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Pound's Translations of Arnaut Daniel: A Variorum Edition with Commentary from Unpublished Letters.

Pound was mesmerized by the beauty of Arnaut Daniel's sound-movement, and devoted a good deal of energy to trying to bring it over into English. His sound-movement - phoneme-pattern and pacing - is rarely as delicate as Arnaut's, since he was hampered by the attempt to follow Arnaut's content; while his content (concatenation of image, colouring of diction) tends towards the brightly superficial, because he was constricted by the attempt to follow Arnaut's sound-movement. This does not mean that his experiment was a failure, for it showed exactly where the limits of translation lay in this direction; and his partial success showed the way for at least one masterpiece of modern poetry, Marianne Moore's |Bird-Witted'.

The present volume does not offer a description of Pound's lines of development as a translator of Arnaut, or of the nature of his successes; nor does it print the perceptive observations, published and so far unpublished, that Pound made from time to time about his labours. This is solely a textual edition of his versions, with the limitation that some of the best of these appear only as lists of variants.

A Provencal text, corresponding as closely, as possible to what Pound used, is given, so that Provencalists may compare it with Pound's results. Yet even Provengalists should have been offered footnotes in the case of readings like |non es eroia' and |no.us gauzim': correct transcriptions, respectively, of the text Pound printed and of one his manuscripts at Yale, but none the less meaningless. Meanwhile, since no independent translations are given here, the non-Provengalist who wants to see what Pound has done with Arnaut's meaning will find it hard to get an idea of the general character of his work, and must depend on the editor to pick out the more notable divagations. We are told (p. 119) that Pound's |treason' is far from Arnaut's |trahug', but not that |surrender' in the same line is equally remote from what Arnaut intended by |renda'. Concerning the points picked out, there are unfortunate comments. On the same page we read |forked bough for "brancutz," "branches," is influenced by the word "entresims ...' . But |brancutz' does not mean |branches', and Pound's rendering of |bruoills brancutz', given his general aims, is in need of no such explanation. On the next page we are told that |flame for "par" ("equal") is typical 1890's imagery'. That note should have read, simply, |flame is typical 1890's imagery'. As it stands it seems to say that Pound missed the sense of |equal'; but he merely left it to the next line. Meanwhile the reader not familiar with the possibilities of Arnaut's Provencal will gain no light from the note (p. 119 again) saying that |loves for "ama" should be "amasses"', in view of the fact that the text given on p. 16 is |amas'; or perhaps from the note (p. 121) |welcome for "vencutz" should be "vanquished" because of the "g" in "vengutz"'. These, however, are problems not of editorial accuracy, but in the editor's use of English.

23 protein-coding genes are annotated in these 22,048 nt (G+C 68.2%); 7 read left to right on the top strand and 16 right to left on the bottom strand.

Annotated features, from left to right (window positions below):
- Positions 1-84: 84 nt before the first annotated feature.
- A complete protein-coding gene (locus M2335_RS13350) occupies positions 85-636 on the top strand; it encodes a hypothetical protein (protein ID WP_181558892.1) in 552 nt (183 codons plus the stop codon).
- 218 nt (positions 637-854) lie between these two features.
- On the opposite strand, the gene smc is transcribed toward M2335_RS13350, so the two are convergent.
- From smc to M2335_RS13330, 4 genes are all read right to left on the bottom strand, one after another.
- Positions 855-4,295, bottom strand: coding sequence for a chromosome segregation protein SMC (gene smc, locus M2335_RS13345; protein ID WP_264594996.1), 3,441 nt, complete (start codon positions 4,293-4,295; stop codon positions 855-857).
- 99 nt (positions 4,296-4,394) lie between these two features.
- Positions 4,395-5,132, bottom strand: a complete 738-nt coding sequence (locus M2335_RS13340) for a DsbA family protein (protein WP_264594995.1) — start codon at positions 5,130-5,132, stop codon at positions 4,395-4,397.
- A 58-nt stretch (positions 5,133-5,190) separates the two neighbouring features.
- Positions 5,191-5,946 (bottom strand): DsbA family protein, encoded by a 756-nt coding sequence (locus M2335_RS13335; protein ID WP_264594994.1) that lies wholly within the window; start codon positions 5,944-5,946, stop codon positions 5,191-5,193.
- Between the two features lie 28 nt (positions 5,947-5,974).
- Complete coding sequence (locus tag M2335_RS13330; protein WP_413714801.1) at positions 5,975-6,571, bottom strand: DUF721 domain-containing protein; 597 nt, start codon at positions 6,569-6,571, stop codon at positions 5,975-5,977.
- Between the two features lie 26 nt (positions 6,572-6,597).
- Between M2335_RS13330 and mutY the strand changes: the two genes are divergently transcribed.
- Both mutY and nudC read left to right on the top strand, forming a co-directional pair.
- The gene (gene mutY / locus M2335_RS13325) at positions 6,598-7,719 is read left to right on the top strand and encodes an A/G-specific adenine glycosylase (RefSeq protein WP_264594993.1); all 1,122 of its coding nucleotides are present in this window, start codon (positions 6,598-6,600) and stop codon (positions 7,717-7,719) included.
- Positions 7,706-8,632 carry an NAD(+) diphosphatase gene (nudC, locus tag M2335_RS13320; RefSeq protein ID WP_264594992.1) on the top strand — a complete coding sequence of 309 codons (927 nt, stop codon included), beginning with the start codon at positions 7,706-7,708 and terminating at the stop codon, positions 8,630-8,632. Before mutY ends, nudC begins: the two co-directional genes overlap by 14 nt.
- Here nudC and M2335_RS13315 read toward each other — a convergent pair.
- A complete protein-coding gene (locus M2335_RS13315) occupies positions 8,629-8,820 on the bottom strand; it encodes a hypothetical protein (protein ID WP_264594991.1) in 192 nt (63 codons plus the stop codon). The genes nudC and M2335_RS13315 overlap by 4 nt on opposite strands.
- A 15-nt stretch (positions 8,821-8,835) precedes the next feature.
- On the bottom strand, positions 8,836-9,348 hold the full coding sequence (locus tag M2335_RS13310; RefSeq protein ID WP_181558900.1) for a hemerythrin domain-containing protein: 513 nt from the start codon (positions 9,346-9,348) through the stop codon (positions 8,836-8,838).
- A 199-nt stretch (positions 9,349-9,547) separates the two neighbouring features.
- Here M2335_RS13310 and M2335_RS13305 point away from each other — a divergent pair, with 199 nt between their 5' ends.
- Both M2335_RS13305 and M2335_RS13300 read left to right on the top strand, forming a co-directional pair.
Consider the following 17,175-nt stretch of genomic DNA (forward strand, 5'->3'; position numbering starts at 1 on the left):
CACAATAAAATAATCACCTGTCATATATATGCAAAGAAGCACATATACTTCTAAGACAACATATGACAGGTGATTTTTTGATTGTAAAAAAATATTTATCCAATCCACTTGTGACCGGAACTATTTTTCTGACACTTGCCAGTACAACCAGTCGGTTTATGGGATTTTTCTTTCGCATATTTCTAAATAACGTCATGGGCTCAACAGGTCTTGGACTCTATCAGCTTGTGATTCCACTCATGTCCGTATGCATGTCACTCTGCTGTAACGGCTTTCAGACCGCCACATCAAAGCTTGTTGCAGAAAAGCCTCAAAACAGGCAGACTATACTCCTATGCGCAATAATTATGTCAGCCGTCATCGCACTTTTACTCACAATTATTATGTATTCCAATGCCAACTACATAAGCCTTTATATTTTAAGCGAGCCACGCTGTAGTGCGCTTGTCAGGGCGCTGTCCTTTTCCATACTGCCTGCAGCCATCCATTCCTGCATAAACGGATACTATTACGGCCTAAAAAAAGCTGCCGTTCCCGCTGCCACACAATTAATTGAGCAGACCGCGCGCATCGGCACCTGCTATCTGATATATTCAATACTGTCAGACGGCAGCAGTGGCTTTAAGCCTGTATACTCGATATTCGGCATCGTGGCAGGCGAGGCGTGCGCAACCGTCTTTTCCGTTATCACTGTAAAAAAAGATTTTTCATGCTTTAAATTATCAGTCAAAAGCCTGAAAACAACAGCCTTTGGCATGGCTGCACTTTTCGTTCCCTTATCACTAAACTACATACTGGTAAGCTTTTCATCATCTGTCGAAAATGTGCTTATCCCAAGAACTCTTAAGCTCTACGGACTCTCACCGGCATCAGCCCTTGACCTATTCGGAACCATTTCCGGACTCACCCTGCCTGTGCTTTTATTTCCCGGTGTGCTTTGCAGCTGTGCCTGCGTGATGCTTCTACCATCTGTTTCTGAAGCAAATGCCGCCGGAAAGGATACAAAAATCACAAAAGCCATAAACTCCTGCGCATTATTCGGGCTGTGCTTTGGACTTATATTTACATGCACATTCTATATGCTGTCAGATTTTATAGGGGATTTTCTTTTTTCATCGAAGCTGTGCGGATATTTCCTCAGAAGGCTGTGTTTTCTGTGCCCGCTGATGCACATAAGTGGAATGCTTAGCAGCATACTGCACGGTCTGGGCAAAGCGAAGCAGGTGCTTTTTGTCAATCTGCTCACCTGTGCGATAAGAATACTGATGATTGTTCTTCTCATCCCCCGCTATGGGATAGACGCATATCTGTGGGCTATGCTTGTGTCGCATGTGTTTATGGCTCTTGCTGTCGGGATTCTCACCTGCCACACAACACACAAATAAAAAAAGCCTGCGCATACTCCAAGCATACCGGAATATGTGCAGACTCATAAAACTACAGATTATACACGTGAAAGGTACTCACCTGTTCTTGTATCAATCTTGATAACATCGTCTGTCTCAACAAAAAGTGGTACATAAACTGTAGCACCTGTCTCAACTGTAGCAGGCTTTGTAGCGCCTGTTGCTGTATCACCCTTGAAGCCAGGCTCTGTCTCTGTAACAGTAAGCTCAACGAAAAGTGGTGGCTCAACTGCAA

There is no proper diplomatic description of the sources for what is edited here; nor does the editor use the time-honoured device of sigla (even provisional ones) for the manuscript materials. The reader must therefore work out for himself the relation, if any, between the |Ms. scribble sheet' referred to on p. 91 and the |scratch sheet' listed for that song under |Repertory' [of materials] by individual poem' (p. 129); where the |unpublished fair copy' listed on p. 105 appears among the latter; and what, for instance, the editor means when she lists the sources for certain variants on p. 91 as |Ms. scribble sheet, ms. and typed copies with ms. corrections ..', and proceeds to mark a series of those variants merely as |ms.'.

Similar imprecisions at various points may slow the reader in deciding what exactly is being edited here; in arriving, for instance, at the conclusion that |[Chapter] 3. Copies intended for the New Age and Swift Edition, 1911' (sic contents page, but not p. 39) is sometimes the published New Age versions themselves and sometimes drafts. Yet here are further puzzles: for example, in the significant divergence between the head-citations for variants to |Chansson doil mot' on p. 91 and the text of that song in chapter iii, when both appear to be marked as the published New Age version. Some of the divagation in the head-citations is clearly, not misprint but has origins in other material. It is quite possible that I have failed to grasp the editor's signposting here. But the chapter iii text of this song contains two major misprints, and the list of unpublished variants on p. 91 at least one more; such a rate is typical of the book as a whole. It is hard at this point to know whether the reading |doth bring', among the head-citations on p. 91, is a further misprint, an accidental conflation with one of the manuscripts, or a sign that the whole series of head-citations here is from a Yale manuscript that I have not vet noticed. Clarity is a fundamental virtue in literary editing, and it seems to be lacking here.
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Author:Makin, Peter
Publication:Medium Aevum
Article Type:Book Review
Date:Sep 22, 1992
Words:861
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